Sure, Jay, I assume you’re talking about Justice and so…

Jay Sole — UBS — Analyst

Yes.

Jane Elfers — President and Chief Executive Officer

As far as Justice is concerned they had 828 stores and their strategy was to liquidate 710 of those stores or 86%, which would leave them with a 118 stores and a website. All of those 710 liquidations are complete as of last week. So that liquidation is completely behind us. From a co-located perspective, we were co-located with 464 of those Justice stores or 56% of the stores and of those 464 stores, 388 of them are now liquidated, which is 83% of them, leaving us with 76 remaining co-locations. From a market share point of view, obviously Justice was focused on the size 4 to 20 girl, which is — has the major overlap with us, particularly in the 4 to 10 age range, and their market share in 2019. The total market share is zero to 10 in 2019 was about $26.5 billion and they were 1.7% of that.

Operator

Your next question comes from the line of Paul Lejuez of Citi.

Paul Lejuez — Citi — Analyst

Hey guys, thanks. Just curious, if you could talk about the cost to get out of some of these stores. Maybe the ones that you’ve already closed in first half, what you’ve got coming in the second half and what we’ve got on the way in F ’21? And then can you also talk about the stores that remained open? Are you trying to work now on rent rates, please talk about any success that you might be having on that front? And also, just totally separate, could you just remind us average basket size online versus in-stores? And what your return rates look like online versus in-store? Thanks.

Mike Scarpa — Chief Financial Officer and Chief Operating Officer

From a fleet perspective, we’ve built tremendous flexibility into the portfolio and we have basically leased about 65% of our fleet has lease actions by the end of 2021. We have about 35% lease events happening in the remainder of 2020 and about 30% happening in 2021. Further to this, we have built-in co-tenancy protections that we’ve negotiated in roughly half of our store leases. So that gives us a further opportunity to potentially close doors or leverage further rent reductions.

From an average basket size, we’ve seen the average basket size from an e-commerce perspective continue to increase through the second quarter versus a year ago. And from a return rate perspective we’re in the low single-digits as far as returns go.

Operator

Your next question comes from the line of Susan Anderson of B. Riley.

Susan Anderson — B. Riley FBR — Analyst

Hi, good morning. Thanks for taking my question. Jane, I’m just curious on the uniform sales, I think a lot of private schools are going back or at least a hybrid model. I’m just curious, if you’ve seen any less pressure there versus your regular back-to-school product.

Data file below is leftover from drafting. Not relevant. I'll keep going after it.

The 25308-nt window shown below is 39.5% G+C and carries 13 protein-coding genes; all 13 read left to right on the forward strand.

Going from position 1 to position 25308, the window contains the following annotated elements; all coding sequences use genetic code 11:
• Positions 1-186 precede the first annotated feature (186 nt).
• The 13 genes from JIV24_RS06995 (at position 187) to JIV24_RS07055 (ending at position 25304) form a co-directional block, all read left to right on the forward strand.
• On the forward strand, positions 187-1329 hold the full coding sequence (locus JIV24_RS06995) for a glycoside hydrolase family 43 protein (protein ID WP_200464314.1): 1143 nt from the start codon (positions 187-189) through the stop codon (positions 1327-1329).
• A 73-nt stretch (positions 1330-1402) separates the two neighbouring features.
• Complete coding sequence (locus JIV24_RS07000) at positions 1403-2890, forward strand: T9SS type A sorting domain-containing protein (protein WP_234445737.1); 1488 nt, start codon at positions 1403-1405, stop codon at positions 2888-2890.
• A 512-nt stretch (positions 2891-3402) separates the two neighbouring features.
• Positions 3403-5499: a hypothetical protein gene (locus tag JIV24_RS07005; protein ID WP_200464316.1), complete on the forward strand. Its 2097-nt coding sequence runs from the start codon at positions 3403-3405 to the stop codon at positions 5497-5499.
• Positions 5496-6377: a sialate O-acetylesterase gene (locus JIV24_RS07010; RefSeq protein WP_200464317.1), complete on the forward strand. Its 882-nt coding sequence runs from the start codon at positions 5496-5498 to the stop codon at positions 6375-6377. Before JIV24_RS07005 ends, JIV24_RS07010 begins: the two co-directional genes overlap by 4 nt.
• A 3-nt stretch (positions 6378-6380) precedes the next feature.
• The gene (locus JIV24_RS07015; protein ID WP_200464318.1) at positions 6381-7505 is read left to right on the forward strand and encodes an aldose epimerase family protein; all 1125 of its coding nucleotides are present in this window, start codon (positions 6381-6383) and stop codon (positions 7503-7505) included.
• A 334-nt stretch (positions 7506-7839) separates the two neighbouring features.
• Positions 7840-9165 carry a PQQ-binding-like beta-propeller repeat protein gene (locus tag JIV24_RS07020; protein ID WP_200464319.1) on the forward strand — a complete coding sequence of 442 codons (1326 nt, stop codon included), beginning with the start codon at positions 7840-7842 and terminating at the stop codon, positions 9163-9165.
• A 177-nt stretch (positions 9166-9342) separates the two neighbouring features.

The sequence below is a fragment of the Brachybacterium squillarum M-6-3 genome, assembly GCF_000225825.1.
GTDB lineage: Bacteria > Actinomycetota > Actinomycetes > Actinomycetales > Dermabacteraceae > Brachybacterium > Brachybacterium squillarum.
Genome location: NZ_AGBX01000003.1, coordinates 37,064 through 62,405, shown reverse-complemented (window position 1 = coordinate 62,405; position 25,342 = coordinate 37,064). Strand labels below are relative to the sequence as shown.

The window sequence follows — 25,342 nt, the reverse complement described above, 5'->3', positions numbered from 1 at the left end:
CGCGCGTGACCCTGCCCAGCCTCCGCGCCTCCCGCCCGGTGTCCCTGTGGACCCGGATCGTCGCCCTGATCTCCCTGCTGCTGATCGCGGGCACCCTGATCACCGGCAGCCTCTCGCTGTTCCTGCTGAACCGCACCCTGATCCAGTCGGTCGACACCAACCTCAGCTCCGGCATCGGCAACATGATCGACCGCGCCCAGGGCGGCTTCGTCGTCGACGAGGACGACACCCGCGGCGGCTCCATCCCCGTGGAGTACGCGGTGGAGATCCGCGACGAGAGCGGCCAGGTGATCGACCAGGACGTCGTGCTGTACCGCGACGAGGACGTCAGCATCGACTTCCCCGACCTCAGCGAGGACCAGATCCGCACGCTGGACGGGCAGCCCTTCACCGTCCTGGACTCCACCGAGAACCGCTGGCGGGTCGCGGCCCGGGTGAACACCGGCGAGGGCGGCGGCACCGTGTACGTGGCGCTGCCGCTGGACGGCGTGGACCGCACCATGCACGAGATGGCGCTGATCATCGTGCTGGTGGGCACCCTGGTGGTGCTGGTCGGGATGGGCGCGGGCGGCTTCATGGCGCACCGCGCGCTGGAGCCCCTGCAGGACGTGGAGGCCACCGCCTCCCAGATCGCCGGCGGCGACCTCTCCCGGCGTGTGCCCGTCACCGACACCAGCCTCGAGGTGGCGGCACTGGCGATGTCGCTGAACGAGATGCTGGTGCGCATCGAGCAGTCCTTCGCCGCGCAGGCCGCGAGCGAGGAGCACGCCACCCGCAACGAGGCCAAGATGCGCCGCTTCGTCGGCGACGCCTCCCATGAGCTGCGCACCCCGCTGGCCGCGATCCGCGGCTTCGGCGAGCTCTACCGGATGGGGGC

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And then I guess in the first half, looking out to the back half, I know you planned down the back half inventory. Just curious, how much you originally did plan back-to-school they own? And were you originally planning on schools returning to in-person learning? And then also, I was curious, if you were able to mix in kind of more of a casual or basic assortment for back-to-school that’s more conducive to at-home — the at-home environment? Thanks.

Jane Elfers — President and Chief Executive Officer

Sure. Thanks, Susan. From a back-to-school perspective to start with the inventory, where we pulled back was in fashion for back-to-school. And again, just like we did for holiday, we got out of a lot of the dress-up products for like first day outfits and things like that, so that we could protect the margin. As Mike has mentioned a few times on the call this morning, the product that we’re carrying is basic driven and so it’s not a margin risk, it’s not going to be product that we’re going to liquidate. We’re going to sell that product when the catalyst for back-to-school comes. Just as an aside, I’d like you guys to know that we don’t anticipate that there will be a catalyst to drive back — any back-to-school meaningful business until spring ’21 at the earliest. So we’re not looking for anything to happen in the later half of the year in fourth quarter to drive back-to-school sales, we think that’s a spring ’21 event at the earliest.

As far as holiday product is concerned, we had not placed holiday product at the start of the pandemic, so we were able to pull way back as we mentioned earlier on the dress-up product and we are able to focus on active wear and casual wear across our age ranges and our sizes. And we’ll also have a major, major push this year, which you can see online around sleepwear and particularly holiday sleepwear, which is off to a very, very strong start. So we put a lot of money behind sleepwear and a lot of money behind holiday sleepwear in particular.

From an in-person learning versus remote versus hybrid, I’d like to just run you guys through how we came up with what our percentages are. We went out to every one of our stores, and we went out to every one of our states and every one of our cities and canvassed every one of our store manager starting about six weeks ago, and we get a daily update on that. And really what it’s based on is like I said, every state and then every major city within every state. And what we’ve come back with is that — as of yesterday 47% of our markets are virtual, 35% are a hybrid model, 11% are parents choice and that parents choice is either virtual or a hybrid, parents choice does not include going back full time in-person. So we’ve got 93% of our markets in either virtual, hybrid or parents choice. We have in-person at 4% of our markets and we have TBD at 3%. And that TBD includes Boston, Rhode Island all cities and then some three cities in West Virginia is really what we’re down to on the TBD.